California fruit grower Sun World International isn’t among the giants of agribusiness, but it punches above its weight class in global markets thanks in part to its use of business intelligence software. In fact, the Bakersfield, California-based company is one of the most pervasive users of data analytics that we’re aware of–in everything from farm operations and finance to sales and marketing. It’s also got an executive dashboard for tracking key performance metrics. “The notion of pervasive performance management is held up as an ideal, but there are few companies that actually do it. This is one of them,” says Tony Levy, a product marketing director in IBM’s Cognos business unit. Sun World International’s main suppliers of business intelligence software are IBM and Applied Analytix.
The company’s heavy reliance on data began five years ago after it was purchased by a private equity firm that brought in new management and insisted on improved performance. “These days, we ask questions, understand the numbers, and, most importantly, do something,” says Gordon Robertson, vice-president of sales and marketing.
From its 12,000 acres of land in California, Sun World International sells table grapes, stone fruit, peppers, and water melons worldwide. It also breeds its own varieties of plants and licenses its genetic intellectual property to other growers. Its brands including Superior Seedless grapes, Black Diamond plums, and Honeycot apricots. It employs about 7,000 people in the fields.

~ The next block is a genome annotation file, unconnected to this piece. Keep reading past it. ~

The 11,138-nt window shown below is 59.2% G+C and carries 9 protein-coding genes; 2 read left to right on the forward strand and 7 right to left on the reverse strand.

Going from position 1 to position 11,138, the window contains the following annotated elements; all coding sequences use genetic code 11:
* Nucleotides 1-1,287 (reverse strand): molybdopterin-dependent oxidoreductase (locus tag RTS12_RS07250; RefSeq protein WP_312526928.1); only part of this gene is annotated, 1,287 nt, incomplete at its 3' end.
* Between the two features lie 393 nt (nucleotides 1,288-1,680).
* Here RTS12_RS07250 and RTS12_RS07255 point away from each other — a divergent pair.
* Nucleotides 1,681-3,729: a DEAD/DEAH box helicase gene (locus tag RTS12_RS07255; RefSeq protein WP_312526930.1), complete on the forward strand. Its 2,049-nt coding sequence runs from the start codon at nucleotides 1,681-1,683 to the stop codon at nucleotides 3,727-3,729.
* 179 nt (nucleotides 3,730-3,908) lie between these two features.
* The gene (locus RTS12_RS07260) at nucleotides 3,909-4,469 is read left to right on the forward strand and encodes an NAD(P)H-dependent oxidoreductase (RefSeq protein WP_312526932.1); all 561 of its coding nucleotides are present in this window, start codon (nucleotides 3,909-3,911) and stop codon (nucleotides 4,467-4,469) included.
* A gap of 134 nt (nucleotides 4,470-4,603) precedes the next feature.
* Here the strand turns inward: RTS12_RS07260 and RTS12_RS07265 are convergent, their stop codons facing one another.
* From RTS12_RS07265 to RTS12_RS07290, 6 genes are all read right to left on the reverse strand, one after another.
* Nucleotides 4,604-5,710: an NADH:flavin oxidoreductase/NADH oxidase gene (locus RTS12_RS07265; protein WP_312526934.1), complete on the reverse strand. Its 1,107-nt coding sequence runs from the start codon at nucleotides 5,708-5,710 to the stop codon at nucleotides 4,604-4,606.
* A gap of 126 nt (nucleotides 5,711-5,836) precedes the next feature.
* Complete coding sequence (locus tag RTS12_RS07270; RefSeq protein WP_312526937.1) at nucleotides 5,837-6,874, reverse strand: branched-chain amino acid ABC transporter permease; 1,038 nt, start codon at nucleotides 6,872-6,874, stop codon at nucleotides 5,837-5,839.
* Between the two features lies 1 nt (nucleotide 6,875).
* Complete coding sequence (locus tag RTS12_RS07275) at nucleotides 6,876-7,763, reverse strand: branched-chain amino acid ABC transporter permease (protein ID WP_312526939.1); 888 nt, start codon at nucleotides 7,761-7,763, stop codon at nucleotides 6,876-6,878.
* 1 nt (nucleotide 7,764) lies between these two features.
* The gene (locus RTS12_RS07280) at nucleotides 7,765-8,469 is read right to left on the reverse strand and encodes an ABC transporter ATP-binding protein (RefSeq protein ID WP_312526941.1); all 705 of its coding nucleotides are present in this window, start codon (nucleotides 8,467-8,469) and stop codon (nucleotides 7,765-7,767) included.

Here are some highlights of how it uses business intelligence:
–The sales team analyzes the profitability of each customer and concentrates on developing the most profitable segments. As a result, sales to those segments grew 20% last year, yielding an additional $3 million in revenues.
–The company evaluates the effect of different irrigation systems on crop yields. Its increased use of drip irrigation systems has decreased water usage by 8.5% since 2006.
–It uses data analysis to adjust the size of the vehicles and other equipment for harvesting and other farming tasks, which has reduced its consumption of fuel by 20% over the past five years.
–Its analysis of crop growing and harvesting equipment and techniques has reduced labor requirements by 10% to 15%. In one example, it changed the design of grape trellises so farm laborers could harvest grapes without having to bend over–which relieved their pain and increased productivity.
The software also allows Sun World International’s executives to move quickly when trouble strikes, as it did seven weeks ago when Australia restricted the import of California table grapes because of concerns about the spread of a breed of fruit flies. Using business intelligence software, the company’s sales executives quickly sized up potential customers in Hong Kong, Indonesia, Taiwan, and elsewhere in Asia to take up the slack. “We could react quickly,” says Robertson.
By being smart and fast, Sun World International proves that you don’t have to be a giant to compete successfully against them.